For many years, local retailers have operated with a disadvantage: They have to collect sales tax from their customers, while online competitors dont. That means online outlets could basically offer the same thing as a local store with a 9 percent discount, due simply to government policy.
That could change now, and it ought to.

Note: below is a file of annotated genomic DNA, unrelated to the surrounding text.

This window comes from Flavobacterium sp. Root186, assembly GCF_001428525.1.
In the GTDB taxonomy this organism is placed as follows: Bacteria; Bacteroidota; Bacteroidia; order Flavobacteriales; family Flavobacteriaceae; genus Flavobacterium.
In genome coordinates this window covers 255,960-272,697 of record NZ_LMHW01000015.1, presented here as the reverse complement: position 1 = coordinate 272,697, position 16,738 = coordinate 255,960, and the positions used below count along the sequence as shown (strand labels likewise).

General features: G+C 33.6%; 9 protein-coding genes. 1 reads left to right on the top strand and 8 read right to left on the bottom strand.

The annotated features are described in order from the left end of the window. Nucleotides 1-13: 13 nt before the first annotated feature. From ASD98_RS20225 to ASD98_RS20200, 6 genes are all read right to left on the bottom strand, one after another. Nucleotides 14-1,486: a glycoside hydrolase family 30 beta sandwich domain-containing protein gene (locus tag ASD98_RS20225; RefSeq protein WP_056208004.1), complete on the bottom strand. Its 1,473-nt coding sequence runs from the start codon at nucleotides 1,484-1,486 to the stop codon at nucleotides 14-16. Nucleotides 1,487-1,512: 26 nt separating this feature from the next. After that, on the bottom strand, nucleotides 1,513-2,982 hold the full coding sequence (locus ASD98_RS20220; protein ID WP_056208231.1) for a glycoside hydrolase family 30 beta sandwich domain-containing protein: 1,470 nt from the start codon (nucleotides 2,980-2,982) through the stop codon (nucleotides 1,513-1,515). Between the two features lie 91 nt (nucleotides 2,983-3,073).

The Supreme Court this past week ruled in a case from South Dakota that states could collect sales taxes on online sales, even if the vendor did not have a physical presence in the state. That reversed a court ruling from 1992 that said the opposite, which of course had paved the way for the explosion of internet sales.